Enabling seniors to receive care and live at home for as long as possible

tour special needs family

Home is Where the Heart is.

As health care reform comes to pass, there is a building momentum towards keeping patients in their homes whenever possible. Home care is fast becoming an integral part of the care continuum, bridging the clinic-based care model and the actual world patients live in.

For All Ages and Many Conditions

The primary population creating a demand for home care is seniors. As 78 million Baby Boomers approach retirement age, U.S. demographics are shifting significantly. Seniors 65 and older will soon constitute 20 percent of the population. And it’s estimated that by the year 2020, 12 million older Americans will need long-term care.

In addition to the senior niche, home care serves people of all ages who are recovering from health challenges, disabled, chronically ill or in need of end-of-life care. Their ongoing needs may be medical, nursing, therapeutic or just assistance with the basic activities of daily living. Home care ranges from a one-hour weekly visit to 24-hour care.

Recent advances in medical technology have increased the population of patients now treated at home.

Chronic patient needs that are being handled by home care nurses include tracheotomy, ventilator, g-tube, IV therapies and many cardiac issues. Cancer and transplant patients are also recuperating at home. Skilled private-duty nurses and case managers working in the home regularly meet complex medical needs. All such nurse activities are signed off by MDs, and patient care plans are re-certified at a minimum every 60 days.

Additional technologies that improve home care service levels include telehealth service management, electronic medical records and a variety of assistive technologies such as home sensors. A nurse using telehealth equipment, for instance, can potentially make up to 15 visits a day rather than the standard five.

Types of Home Care

Home care is anywhere from 5-20 times less expensive than facility care. It also provides a one-on-one focus, which is difficult to obtain in hospitals or group facilities. There are four basic home care service options:

1. Personal care assistants provide assistance with activities of daily living such as dressing, bathing, feeding, getting to doctor appointments, etc. and are not licensed by the state. This type of care is typically paid for by Medical Assistance.

2. Private duty care – basically private pay care – provides assistance with non-medical needs such as shopping, cooking, transportation and companionship and involves household management services but no hands-on medical care. Some long-term care policies will cover such home care, but reimbursement terms and exclusion criteria vary.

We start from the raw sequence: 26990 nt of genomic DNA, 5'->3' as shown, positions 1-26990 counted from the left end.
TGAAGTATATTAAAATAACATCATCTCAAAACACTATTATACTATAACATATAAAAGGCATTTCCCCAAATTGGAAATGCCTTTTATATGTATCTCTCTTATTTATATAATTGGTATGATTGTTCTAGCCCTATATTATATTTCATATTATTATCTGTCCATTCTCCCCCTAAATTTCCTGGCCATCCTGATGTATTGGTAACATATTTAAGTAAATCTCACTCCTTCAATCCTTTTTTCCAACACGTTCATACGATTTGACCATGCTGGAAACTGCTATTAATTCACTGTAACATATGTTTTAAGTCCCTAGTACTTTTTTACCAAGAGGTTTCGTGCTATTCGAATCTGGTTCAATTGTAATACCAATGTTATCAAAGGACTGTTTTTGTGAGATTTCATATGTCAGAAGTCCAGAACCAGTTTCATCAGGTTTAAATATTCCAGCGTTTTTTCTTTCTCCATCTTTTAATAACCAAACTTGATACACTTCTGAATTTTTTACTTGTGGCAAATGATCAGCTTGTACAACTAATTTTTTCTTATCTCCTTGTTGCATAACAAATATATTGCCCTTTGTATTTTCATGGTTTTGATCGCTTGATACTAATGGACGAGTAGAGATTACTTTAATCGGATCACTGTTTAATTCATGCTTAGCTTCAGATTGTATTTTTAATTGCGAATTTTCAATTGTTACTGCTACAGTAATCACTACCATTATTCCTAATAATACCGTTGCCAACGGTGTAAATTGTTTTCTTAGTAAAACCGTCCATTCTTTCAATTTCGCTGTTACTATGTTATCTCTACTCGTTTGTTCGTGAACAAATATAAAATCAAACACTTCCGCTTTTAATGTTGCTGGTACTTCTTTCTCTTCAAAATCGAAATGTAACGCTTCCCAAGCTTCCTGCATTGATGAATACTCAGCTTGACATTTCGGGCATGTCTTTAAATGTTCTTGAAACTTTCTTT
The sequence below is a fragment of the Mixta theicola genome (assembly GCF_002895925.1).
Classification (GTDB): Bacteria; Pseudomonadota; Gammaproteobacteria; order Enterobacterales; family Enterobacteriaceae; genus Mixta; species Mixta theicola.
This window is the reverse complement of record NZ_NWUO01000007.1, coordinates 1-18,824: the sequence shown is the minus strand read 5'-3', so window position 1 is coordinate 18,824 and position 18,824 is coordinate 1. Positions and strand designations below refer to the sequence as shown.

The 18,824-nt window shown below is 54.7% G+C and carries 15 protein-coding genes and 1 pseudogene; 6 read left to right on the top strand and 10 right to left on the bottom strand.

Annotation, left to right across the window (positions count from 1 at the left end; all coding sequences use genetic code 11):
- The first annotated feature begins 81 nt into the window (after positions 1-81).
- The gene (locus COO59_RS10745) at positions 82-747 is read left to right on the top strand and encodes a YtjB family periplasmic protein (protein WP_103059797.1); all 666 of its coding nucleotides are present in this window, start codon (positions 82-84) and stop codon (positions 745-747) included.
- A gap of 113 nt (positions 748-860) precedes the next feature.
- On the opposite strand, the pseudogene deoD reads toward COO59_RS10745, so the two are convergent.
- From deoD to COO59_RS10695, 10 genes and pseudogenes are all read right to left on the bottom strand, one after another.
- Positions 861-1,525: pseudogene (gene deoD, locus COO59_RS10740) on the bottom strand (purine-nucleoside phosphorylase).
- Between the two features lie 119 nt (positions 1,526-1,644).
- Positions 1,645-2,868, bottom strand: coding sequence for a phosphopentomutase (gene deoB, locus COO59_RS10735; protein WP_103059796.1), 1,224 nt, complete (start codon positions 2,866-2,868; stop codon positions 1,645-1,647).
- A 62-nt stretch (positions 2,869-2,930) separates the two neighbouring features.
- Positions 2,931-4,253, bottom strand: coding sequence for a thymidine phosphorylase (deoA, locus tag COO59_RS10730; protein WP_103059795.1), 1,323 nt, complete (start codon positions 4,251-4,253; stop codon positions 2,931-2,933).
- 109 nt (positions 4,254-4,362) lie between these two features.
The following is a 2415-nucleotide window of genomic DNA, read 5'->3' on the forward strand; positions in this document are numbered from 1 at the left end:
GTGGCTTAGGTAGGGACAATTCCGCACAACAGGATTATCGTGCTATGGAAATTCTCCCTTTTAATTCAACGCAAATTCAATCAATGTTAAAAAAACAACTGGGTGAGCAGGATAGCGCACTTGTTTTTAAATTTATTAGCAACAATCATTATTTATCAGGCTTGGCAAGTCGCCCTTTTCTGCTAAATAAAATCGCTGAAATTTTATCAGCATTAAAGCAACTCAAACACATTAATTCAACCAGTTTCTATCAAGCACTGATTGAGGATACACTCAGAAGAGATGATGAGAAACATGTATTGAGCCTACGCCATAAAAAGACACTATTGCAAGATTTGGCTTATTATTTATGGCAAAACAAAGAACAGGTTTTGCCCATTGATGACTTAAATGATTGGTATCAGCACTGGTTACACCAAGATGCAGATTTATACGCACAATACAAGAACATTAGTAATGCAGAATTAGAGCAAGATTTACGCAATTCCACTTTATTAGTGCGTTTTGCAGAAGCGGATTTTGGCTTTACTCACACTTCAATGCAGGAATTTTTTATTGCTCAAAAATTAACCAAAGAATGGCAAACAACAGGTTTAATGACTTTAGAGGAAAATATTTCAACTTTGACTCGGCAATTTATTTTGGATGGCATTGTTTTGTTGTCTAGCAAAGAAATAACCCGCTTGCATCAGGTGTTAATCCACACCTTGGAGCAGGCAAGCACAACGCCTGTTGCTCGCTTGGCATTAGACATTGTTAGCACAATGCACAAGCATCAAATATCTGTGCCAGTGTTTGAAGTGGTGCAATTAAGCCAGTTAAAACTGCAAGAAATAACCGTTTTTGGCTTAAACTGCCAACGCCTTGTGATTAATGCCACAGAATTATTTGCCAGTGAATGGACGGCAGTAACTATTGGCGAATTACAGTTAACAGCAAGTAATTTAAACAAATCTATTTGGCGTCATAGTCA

3. Licensed home care agencies employ a variety of home health care professionals serving clients with skilled nursing care- hourly and visits, therapy care as well as home health aides. This type of care is typically paid for by private insurance, Medicare and Medicaid.

4. Medicare-certified skilled home care is typically received on an acute, intermittent basis following an illness, injury or change in disease status. Such services are physician-driven and reimbursement is contingent on the individual demonstrating progressive improvement while being homebound.

Who Pays for Home Care?

Funding for home care is increasing as more people recognize its cost competitiveness. Many insurance companies now cover extended hour nursing and care visits. A tracheotomy patient, for example, can be approved for 24 hours per day care for one month and then weaned onto family care. Managed care companies, such as Medica, Health Partners, UCare and Blue Cross/Blue Shield, have come to understand that home care is both safe, efficient and provides the same level of care at a cost effective rate.

Payment options for home care include Self-pay, Medicare, Medicaid, Veterans Administration, Community Organizations, Commercial Health Insurance Companies, Managed Care Organizations. CHAMPUS and Workers’ Compensation.

A Cost-Effective Alternative

According to a recent Ecumen survey, home care is the preferred care choice for 90% of seniors and retiring Baby Boomers. It is one viable solution that state legislators can leverage to maximize care capacities while minimizing costs.

In 2009, national charges by Medicare were $135 per home care visit, $622 per day for skilled nursing facilities and $6,200 per day for inpatient hospital care. The average monthly cost of home care aid for seniors is now $764 per month while the average monthly cost of similar care at nursing homes is $4,890. The numbers speak for themselves.

Home care is a critical component of collaborative care that is moving from the periphery to the mainstream. Home is where families want their loved ones to be and it’s where quality of life for patients can best be had.

Amy Nelson is Founder, President and COO of Accurate Home Care, the leading provider of quality home care services in the Upper Midwest. AHC serves a wide range of medically complex pediatric and adult clients in Minnesota, Iowa and Illinois. Amy can be reached at 763.633.3800 or amynelson@accuratehomecare.com.

Age in Place | The National Aging in Place Council

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